Woman outside being hugged by her best friend and adoption support systemIt’s important to have a strong adoption support system in place during pregnancy and after the adoption. Even if it’s just one person, they can make you feel less alone right now.
The people you choose to support you can help you select your baby’s adoptive parents, support you during your adoption planning, and even help you with everyday tasks like errands or childcare if you have other children.
You might wonder who you should ask for support. Think about who has your best interests in mind and who will listen to you. These people will support you, even if they don’t like every decision you make. You may want to ask for support from:

  • Friend or roommate
  • Boyfriend or husband
  • Parents
  • Pastor
  • Siblings
  • Grandparents
  • Teacher, school counselor or mentor
  • Your Adoption Coordinator

Whoever you choose, you’ll want to be able to feel comfortable being honest with them about what’s going on in your life. You should be able to tell them about the pregnancy and your decision to place your child in adoption without fear of them judging or criticizing you. Hopefully, the people you choose are Christians who will encourage you in your faith throughout the process.

Support Comes in Many Ways

There may be people who care about you, but they have a hard time supporting you emotionally. While they may not be the best people to talk about adoption with, there may be other ways they can help you during your pregnancy and post-adoption.
They could help you with rides to doctor’s appointments, childcare, or bringing meals as you recover from delivery. Don’t feel bad about not staying in touch with negative people right now. It’s important that you choose the people you are most comfortable with being your support team.

Lifetime Adoption is Here to Help

If you’re not sure who to talk to, our Lifetime Adoption coordinators can help you. Our Adoption Coordinators have lots of experience helping birth mothers. They will be there for you through the entire adoption process, making sure you are comfortable every step of the way.
If you want, your Adoption Coordinator will talk with your family and friends about adoption, providing them with any information they want to understand the process better.

Open Adoption

Many people have questions about open adoption. This type of adoption is the most common today. In an open adoption, you’ll be able to have contact with your child and the adoptive family throughout your child’s life. Depending on the arrangements you create with them, this may be through letters, phone calls, emails, or even in-person visits.
Your Adoption Coordinator can inform your family and friends about what open adoption is and what it isn’t. Your family and friends might believe that adoption works the way it used to decades ago when women never saw their child again after placement. So when they know how open adoption works, they may be more supportive of your choice. Then, when you tell others of your adoption plan, they can be a helpful presence by your side.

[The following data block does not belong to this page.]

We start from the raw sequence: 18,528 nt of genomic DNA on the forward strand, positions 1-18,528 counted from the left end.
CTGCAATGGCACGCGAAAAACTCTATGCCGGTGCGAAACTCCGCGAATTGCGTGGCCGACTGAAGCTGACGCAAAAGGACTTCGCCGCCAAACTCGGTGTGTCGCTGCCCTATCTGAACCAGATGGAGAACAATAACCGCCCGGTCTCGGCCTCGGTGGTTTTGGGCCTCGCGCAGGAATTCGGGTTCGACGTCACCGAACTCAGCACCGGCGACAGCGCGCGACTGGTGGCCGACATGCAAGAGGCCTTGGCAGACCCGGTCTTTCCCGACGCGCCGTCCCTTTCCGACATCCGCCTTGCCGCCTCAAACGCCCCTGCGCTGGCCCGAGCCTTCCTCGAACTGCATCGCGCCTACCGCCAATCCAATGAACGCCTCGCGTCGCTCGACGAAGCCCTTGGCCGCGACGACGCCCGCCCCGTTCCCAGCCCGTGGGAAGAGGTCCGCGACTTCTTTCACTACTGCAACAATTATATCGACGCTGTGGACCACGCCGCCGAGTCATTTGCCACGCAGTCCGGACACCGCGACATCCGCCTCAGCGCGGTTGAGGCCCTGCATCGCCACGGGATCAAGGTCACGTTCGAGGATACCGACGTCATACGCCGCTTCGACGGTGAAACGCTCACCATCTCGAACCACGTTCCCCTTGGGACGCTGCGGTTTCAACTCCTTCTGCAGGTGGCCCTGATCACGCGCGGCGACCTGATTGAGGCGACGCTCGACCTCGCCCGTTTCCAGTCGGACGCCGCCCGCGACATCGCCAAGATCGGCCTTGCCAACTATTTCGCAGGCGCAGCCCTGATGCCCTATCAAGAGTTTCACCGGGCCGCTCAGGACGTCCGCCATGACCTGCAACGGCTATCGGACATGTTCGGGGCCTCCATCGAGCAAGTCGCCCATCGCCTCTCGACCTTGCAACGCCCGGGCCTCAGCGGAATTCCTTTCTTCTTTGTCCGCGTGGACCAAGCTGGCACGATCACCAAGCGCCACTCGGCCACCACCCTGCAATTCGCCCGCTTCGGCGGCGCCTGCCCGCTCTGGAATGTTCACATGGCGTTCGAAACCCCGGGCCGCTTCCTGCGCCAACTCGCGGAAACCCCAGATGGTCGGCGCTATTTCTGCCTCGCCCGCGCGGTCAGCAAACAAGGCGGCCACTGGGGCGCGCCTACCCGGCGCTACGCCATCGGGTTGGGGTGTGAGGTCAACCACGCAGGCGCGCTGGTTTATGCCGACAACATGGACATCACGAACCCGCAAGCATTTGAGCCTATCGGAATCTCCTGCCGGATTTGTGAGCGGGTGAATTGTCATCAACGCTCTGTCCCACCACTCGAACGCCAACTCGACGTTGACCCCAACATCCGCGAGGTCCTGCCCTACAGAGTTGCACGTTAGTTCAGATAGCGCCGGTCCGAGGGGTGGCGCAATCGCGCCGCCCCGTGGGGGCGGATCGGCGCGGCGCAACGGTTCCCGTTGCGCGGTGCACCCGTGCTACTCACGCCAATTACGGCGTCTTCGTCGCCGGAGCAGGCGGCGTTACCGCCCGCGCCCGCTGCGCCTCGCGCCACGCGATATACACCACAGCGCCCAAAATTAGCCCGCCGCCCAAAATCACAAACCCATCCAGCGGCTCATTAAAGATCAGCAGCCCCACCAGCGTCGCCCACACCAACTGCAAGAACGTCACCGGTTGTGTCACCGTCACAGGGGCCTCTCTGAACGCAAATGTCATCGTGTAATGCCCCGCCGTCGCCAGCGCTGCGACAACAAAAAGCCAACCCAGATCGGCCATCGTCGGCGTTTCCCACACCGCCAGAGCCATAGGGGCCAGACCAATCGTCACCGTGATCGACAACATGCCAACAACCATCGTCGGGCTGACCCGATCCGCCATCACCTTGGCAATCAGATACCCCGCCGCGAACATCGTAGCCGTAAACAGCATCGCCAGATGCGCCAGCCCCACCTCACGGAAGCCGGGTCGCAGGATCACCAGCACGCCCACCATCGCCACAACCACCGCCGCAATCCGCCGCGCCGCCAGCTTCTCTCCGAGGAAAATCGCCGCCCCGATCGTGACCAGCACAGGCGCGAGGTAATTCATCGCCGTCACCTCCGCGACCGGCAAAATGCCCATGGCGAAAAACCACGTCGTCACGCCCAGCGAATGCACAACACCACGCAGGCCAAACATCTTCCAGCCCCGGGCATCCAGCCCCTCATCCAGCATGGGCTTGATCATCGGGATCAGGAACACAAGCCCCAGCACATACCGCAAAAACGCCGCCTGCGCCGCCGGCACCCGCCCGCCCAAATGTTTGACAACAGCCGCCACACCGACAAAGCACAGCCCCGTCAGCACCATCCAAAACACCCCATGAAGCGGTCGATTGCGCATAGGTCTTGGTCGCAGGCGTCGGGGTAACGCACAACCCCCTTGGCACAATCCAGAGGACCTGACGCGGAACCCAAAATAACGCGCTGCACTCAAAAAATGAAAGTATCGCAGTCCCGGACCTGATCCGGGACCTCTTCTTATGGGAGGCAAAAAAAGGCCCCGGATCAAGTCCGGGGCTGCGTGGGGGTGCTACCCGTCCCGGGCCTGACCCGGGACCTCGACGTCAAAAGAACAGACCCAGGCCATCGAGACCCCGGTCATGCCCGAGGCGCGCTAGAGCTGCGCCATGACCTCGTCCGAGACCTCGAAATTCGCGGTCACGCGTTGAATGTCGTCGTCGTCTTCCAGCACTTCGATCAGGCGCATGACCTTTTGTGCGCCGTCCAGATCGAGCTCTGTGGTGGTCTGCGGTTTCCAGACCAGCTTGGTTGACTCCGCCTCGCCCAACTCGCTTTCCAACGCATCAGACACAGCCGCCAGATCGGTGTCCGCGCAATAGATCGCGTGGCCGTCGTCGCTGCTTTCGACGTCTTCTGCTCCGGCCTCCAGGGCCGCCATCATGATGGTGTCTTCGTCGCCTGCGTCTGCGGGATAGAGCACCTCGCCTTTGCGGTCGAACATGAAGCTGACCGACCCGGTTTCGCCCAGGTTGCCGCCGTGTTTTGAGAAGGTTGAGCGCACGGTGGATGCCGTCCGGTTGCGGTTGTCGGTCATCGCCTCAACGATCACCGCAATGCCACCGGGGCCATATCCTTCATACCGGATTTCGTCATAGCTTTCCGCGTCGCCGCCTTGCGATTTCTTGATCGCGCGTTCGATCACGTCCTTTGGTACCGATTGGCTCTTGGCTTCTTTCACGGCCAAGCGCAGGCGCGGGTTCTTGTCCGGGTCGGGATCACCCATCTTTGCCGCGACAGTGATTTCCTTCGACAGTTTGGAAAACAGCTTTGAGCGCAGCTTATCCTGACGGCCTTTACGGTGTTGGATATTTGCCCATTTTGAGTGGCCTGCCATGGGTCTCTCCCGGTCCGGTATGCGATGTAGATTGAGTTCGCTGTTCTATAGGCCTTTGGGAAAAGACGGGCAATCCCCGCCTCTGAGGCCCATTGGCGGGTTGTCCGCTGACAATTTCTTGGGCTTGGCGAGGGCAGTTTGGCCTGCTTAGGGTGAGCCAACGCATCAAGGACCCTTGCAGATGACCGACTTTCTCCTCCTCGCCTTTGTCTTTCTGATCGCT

Getting support for her adoption plan

Adoption Support System – Your Peers

Lifetime Adoption offers a variety of counseling available for you. There’s a peer support team specially designed to meet your needs. This network is made of birth mothers who have gone through the adoption process. They know how you might feel and understand what it’s like to make these decisions.
Talking with a peer support birth mom during your adoption process is available to you for free when working with Lifetime Adoption. These women aren’t trained social workers, but their own life experience allows them to support you throughout your pregnancy and adoption.
Lifetime understands your needs during your pregnancy and adoption. Our goal is to provide compassionate, caring help for you and give you the best resources available for your adoption experience.


Support from a Licensed Counselor

Lifetime can also connect you to a licensed third-party counselor. When you work with a professional counselor, you may realize you have deeper emotions about the adoption than you thought previously. For example, perhaps you’re struggling with guilt or grief. The licensed counselor can walk you through your feelings to find healing.
Remember, your Adoption Coordinator is here to support you and can give you guidance on how to approach a family member or friend about adoption.
Questions about adoption? Call or text Lifetime Adoption at 1-800-923-6784.

Editor’s Note: This article was originally published on July 8, 2018, and has since been updated. 

Heather Featherston

Written by Heather Featherston

As the Vice President (VP) of Lifetime Adoption, Heather Featherston holds an MBA and is passionate about working with those facing adoption, pregnancy, and parenting issues. Heather has conducted training for birth parent advocates, spoken to professional groups, and has appeared on television and radio to discuss the multiple aspects of adoption. She has provided one-on-one support to women and hopeful adoptive parents working through adoption decisions.

Since 2002, she has been helping pregnant women and others in crisis to learn more about adoption. Heather also trains and speaks nationwide to pregnancy clinics to effectively meet the needs of women who want to explore adoption for their child. Today, she continues to address the concerns women have about adoption and supports the needs of women who choose adoption for their child.

As a published author of the book Called to Adoption, Featherston loves to see God’s hand at work every day as she helps children and families come together through adoption.

Read more about Heather Featherston